Blood Oranges

Blood Oranges

Season for Blood Oranges December – May

Blood Oranges Described

Some may be thrown off by their gory name. But nonetheless, blood oranges reign supreme among all citrus fruit, each bite the flavor of a less acidic, sweeter orange with berry notes, very often described as raspberry. The pigment that makes these oranges “bloody” comes from a health-promoting phytonutrientz called anthocyanins found in other red fruits and flowers. The color of a blood orange’s flesh can vary from pink to burgundy and depending on the variety the outside may also have dark washes of red, a sunset-like exterior.You’re most likely to come across the Tarocco, the Moro and the Sanguigno blood orange. 

How to Buy and Store Blood Oranges

Blood oranges tend to be slightly smaller than other sweet oranges. Pick those that are firm to the touch and heavy for their size, which means they’ll be full of juice. Keep in mind that in the case of oranges, small green and brown areas on the skin have no effect on flavor or quality. But you should avoid any fruits with mold or spongy spots. To keep these ruby gems fresh longer, you can store them in the refrigerator where they’ll stay good for up to two weeks. At room temperature, you should eat them within a couple of days.

How to Cook Blood Oranges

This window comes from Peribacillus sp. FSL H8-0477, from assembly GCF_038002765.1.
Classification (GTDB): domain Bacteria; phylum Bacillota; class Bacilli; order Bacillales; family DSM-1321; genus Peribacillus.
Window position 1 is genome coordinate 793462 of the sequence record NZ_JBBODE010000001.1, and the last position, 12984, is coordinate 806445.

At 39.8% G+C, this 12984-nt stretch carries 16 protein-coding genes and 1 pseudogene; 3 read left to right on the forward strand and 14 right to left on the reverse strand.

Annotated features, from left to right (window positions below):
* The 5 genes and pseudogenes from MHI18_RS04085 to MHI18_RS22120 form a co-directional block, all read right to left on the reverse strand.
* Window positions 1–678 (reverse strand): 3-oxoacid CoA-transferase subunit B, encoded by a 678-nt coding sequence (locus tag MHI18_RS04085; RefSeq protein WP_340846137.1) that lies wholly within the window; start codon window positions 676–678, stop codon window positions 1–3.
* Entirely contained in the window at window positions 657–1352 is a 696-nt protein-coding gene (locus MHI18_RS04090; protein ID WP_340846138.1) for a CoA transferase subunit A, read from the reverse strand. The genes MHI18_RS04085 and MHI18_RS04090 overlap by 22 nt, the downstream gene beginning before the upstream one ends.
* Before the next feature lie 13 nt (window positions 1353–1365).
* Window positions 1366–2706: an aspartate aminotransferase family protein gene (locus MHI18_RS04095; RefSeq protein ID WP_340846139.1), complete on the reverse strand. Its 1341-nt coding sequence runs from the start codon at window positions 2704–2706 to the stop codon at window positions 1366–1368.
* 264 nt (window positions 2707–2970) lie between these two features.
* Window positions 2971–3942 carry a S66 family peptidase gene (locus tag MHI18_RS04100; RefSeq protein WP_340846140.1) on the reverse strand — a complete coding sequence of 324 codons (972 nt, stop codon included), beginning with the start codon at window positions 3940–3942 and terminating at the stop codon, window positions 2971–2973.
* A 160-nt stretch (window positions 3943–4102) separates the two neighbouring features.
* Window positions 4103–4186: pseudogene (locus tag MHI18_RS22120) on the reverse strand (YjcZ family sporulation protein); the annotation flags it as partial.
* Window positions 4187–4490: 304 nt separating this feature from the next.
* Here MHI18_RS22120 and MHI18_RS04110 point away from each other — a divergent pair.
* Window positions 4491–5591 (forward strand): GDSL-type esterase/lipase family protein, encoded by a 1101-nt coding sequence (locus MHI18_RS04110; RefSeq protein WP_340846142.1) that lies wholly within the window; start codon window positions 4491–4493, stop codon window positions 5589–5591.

Blood oranges can be used much in the same way as orange oranges, with the addition of a brilliant splash of color wherever they go. They can be great for juicing and certainly add something fancy to cocktails. They can also be used to create marmalade, gelato, sorbet, granitas, compotes, salads, sauces and Italian soda. The zest works well in baking. A quintessential Sicilian winter salad is made with Tarocco blood orange segments, fennel, parsley and olive oil. Making your own vinaigrette with blood oranges is also an option, or using them to flavor your own home brew. Try our Grilled Endive with Blood Orange Vinaigrette

Health Benefits of Blood Oranges

Blood oranges, like all citrus fruits, are a great source of vitamin C, an average orange providing some 130% of the FDA’s recommended daily intake of this vitamin that’s absolutely vital to our health. It also provides 16% of the recommended daily intake of dietary fiber. Blood oranges are also a good source of folate, calcium and vitamin A. The anthocyanins that create the red pigment characteristic to blood oranges are antioxidants which gives this richly-colored fruit the power to diminish the risk of heart disease, some types of cancer, and LDL cholesterol accumulation. Additionally, they may also be able to reduce the risk of cataracts, and aid in the body’s healing process.

Why Buy Natural and Organic Blood Oranges

Oranges in general are known for sustaining a good (or scary?) amount of pesticide residues on their skins. And blood oranges are no exception, so we recommend organic oranges all around. A great place to shop for your organic blood oranges is the farmers market, as the varieties available in grocery stores are highly limited. An organic farmer can also help you pick out the juiciest specimens.

image: Derek Purdy